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  #1  
Old 03-16-2016, 02:22 AM
chris58 chris58 is offline
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Default rear control arm removal and installation.

Hi all, I'm currently in the process of starting to repair my rear control arm upper nuts on my 58. (The ones inside the chassis rail).
Now my concern is the safest and best way to remove these. I've rebushed the whole rear of the car and after installation I noticed that there's almost zero travel in the rear.
It wasn't until I cut from insidet he car I noticed the bolts had broken the nuts.
Should I loosen all the suspension bolts before starting this repair or will just loosening the control arms be ok.
Sorry, long winded question, just don't wreck anything or worse, seriously injure myself.
Cheers Chris.
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  #2  
Old 03-16-2016, 05:17 AM
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Chris, the design is horrible. Notice Ford dropped it real fast and didn't go back to rear coil springs for many years.

After carefully looking at the design, I would leave those two 'clappers' with nothing inside. No urethane and no bolts. When the 'clappers' are tight, they restrict the upper rods and nuts in a way that wants to snap them off.

The best way to see this is by putting the car on jack stands, then watch as you raise the rear axle. It's best if you disconnect the springs so you can see the whole range of motion.

You will see that tightening the 'clappers' binds the axle. This makes the car ride like a rock. If you roll over a speed bump, (or something violent like that) it might also break those forward arms.

I have never seen such a terrible design. If I owned that setup, I would get a torch and cut those clappers off altogether. Then, it would resemble a common trailing arm axle. - Dave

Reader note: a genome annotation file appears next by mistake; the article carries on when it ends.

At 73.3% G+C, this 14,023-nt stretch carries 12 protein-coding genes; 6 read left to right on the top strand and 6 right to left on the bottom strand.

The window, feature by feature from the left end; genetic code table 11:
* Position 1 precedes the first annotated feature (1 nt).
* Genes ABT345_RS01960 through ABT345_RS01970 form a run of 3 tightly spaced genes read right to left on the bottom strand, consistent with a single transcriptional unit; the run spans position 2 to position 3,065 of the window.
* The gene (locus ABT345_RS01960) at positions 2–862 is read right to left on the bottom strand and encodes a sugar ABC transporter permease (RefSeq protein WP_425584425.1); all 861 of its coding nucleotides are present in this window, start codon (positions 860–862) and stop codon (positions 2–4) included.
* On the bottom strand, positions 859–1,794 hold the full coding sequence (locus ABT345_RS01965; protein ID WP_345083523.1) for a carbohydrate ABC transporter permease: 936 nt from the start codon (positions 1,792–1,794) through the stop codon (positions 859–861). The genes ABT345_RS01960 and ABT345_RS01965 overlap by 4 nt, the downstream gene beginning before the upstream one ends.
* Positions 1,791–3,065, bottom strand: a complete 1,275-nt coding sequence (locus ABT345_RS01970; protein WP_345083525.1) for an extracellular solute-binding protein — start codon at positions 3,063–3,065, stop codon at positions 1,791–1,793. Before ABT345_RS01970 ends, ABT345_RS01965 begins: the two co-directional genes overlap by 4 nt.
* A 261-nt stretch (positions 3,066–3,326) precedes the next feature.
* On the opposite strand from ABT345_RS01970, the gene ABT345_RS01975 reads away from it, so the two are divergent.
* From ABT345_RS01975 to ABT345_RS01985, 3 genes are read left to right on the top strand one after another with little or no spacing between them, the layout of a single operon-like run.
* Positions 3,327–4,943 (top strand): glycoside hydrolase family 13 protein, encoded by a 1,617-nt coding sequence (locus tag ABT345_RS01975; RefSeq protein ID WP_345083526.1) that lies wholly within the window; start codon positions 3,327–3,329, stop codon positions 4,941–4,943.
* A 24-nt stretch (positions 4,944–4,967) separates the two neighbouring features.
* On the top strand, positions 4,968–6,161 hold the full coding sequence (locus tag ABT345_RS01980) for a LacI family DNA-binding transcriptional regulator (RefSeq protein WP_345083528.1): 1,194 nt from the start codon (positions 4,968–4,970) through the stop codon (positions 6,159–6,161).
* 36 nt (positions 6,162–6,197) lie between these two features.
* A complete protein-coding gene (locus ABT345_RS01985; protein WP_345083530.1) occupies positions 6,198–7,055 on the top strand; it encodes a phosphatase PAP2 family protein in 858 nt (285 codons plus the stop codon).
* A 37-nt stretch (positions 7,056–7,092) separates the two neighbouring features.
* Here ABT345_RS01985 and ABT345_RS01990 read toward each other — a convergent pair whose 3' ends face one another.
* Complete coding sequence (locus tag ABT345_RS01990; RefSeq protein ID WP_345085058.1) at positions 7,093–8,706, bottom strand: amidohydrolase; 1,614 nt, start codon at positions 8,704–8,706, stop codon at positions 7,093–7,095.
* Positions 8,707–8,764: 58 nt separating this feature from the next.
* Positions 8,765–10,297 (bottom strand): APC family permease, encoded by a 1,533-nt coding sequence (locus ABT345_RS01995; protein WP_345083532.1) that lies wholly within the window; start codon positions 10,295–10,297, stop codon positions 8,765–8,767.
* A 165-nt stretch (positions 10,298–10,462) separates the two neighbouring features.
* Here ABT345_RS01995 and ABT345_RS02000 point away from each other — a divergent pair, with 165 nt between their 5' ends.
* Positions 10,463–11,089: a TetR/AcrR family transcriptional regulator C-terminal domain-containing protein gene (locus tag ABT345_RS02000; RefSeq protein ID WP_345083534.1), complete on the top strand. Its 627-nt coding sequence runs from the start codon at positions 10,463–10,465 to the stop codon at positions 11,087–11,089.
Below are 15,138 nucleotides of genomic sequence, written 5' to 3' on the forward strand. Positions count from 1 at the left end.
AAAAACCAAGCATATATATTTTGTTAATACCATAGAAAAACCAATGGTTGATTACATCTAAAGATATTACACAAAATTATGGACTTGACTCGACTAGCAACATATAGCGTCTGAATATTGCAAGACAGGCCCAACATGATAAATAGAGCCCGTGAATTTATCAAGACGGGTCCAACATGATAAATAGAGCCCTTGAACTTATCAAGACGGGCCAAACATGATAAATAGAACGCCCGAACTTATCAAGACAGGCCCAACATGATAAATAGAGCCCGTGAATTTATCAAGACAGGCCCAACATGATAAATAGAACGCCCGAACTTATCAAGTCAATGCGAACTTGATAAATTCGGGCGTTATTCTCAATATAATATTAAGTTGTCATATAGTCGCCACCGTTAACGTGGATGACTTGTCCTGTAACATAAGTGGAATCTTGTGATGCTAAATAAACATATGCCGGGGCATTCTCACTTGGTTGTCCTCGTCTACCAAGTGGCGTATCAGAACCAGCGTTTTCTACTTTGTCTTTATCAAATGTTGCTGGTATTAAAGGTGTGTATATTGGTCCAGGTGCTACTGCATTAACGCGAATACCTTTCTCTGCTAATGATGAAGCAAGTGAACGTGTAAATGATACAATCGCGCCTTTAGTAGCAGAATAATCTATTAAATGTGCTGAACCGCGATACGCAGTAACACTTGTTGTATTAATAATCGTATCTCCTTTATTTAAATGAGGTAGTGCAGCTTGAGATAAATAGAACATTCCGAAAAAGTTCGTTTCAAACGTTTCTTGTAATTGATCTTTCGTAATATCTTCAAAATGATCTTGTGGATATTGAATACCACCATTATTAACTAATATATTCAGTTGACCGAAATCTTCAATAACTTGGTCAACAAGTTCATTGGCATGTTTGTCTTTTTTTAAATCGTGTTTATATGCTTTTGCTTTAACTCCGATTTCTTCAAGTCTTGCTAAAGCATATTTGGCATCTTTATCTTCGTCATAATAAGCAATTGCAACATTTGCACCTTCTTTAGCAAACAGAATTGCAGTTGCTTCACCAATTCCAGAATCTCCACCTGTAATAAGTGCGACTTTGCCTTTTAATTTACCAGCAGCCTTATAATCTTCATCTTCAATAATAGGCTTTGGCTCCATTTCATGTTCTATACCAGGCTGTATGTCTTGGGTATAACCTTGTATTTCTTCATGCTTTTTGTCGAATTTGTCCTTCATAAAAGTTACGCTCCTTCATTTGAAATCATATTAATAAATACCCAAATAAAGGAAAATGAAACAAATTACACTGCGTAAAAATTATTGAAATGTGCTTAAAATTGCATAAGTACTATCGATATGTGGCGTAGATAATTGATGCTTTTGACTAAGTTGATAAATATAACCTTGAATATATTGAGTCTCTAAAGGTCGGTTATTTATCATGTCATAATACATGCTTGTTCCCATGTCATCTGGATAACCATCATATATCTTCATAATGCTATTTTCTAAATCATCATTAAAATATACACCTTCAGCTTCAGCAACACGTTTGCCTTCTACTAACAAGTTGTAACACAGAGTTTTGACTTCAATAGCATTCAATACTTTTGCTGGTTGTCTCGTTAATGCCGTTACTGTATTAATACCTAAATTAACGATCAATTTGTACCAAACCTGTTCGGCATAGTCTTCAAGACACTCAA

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Old 03-16-2016, 05:55 AM
chris58 chris58 is offline
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Your not wrong Dave, the design is horrible.
As you noted about breaking the upper control arm mounts inside the rail.
I'm actually going to weld a 1"x1" tapped steel Billet inside the rail for extra strength now I've seen there's enough room to do so.
Now with the rear clappers as you call them, would it actually be possible to run without the insulating Bush installed.
I'd be open to any suggestions, as it sits now I've basically got zero suspension travel, which it had plenty before the new bushes were installed.
Thanks Chris.
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Old 03-16-2016, 08:01 AM
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Dakota Boy Dakota Boy is offline
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Anders on this site has been through this mess with his '58. He has some posts with lots of photos on this topic.